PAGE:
Odessa, a Ukrainian diner in the heart of New York’s East Village, was a legendary institution for 35 years. Then it closed. Now the space is home to a vegetarian burger joint deemed “the buzziest restaurant in America” by GQ. (Cue “Circle of Life.”) Does Superiority Burger merit such breathless? Who cares? The real draw is Brett Martin’s elbows-on-the-table profile of the restaurant; if the food is anywhere near as viscerally enjoyable as the story, it’s well worth the superlatives.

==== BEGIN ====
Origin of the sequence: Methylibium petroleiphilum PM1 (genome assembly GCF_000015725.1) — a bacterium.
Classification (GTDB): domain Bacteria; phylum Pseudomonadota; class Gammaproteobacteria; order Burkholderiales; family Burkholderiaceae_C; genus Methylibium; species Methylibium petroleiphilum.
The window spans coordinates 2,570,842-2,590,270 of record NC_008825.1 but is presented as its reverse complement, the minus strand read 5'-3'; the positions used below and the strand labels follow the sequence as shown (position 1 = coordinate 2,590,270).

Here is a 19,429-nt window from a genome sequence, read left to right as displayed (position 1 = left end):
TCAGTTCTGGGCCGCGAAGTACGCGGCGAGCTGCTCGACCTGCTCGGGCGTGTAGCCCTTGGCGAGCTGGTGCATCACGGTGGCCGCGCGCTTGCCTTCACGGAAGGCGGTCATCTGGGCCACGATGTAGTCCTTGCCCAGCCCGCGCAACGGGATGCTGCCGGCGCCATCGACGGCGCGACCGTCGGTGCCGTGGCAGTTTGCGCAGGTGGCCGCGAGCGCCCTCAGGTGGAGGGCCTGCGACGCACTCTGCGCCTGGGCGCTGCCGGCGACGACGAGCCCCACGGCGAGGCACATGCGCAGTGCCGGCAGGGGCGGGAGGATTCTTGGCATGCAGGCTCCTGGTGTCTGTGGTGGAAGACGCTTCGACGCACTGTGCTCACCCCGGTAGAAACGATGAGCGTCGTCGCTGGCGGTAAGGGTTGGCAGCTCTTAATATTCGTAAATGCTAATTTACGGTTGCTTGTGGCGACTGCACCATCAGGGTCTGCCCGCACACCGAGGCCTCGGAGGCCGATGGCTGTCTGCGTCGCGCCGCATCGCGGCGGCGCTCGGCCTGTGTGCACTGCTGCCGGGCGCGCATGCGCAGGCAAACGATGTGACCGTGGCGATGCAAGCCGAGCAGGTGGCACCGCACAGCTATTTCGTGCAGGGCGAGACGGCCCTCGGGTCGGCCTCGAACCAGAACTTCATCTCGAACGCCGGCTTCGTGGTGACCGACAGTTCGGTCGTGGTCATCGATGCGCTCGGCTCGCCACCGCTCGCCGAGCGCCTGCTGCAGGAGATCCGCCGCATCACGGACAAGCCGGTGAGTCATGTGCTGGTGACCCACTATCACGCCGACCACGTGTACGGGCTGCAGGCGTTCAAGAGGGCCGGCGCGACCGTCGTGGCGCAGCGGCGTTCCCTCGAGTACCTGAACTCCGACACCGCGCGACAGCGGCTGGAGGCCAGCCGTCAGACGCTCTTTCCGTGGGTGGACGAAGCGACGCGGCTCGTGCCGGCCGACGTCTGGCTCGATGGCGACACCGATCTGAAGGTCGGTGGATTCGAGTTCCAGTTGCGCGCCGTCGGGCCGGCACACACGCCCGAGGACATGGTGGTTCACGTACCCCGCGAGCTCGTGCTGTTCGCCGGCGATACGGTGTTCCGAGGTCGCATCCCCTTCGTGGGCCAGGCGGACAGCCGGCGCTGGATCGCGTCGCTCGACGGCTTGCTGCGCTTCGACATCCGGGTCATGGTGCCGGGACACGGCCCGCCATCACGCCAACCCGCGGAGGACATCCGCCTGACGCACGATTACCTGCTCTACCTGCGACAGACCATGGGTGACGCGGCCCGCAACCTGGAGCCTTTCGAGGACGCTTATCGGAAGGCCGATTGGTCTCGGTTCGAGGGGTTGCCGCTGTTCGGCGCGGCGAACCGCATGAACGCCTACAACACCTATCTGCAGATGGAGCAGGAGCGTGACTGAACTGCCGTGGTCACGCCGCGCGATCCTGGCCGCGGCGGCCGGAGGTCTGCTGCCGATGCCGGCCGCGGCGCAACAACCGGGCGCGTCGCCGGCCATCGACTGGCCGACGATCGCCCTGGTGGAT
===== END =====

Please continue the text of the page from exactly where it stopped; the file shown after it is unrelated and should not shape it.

Though Headley arrives early in the morning to do prep work and develop new dishes, and has lately been in charge of cooking the daily family meal for staff, he spends little time in the kitchen during service. Instead, he’s in constant motion on the floor, wearing his paper hat, black hoodie, dark green pants, and clogs. He checks in on tables, runs out burgers, and rushes to clear plates as quickly as they are done, a touch he says is borrowed from Roll-N-Roaster, the venerable Sheepshead Bay roast-beef restaurant. If there’s been one complaint these first weeks, he says, it’s that service is too fast. Often, he’ll bustle in one direction, only to pull up short as though he’s forgotten what he was doing, and then run off in another. In fact, he’s monitoring music volumes, which vary wildly from song to song and spot to spot, in part because he insisted on replicating Odessa’s vintage ceiling speakers instead of installing a modern sound system. For each dinner service, he creates a fourteen-hour playlist, which he then DJs in real time from his phone, adjusting to the shifting energy of the room. (If the mark of a truly great restaurant soundtrack is regularly defeating Shazam, Headley’s playlist achieves it tonight, by my count, in five songs.) On most nights he clocks over 35,000 steps according to the device on his wrist, without venturing beyond the short walk to his apartment and the restaurant floor.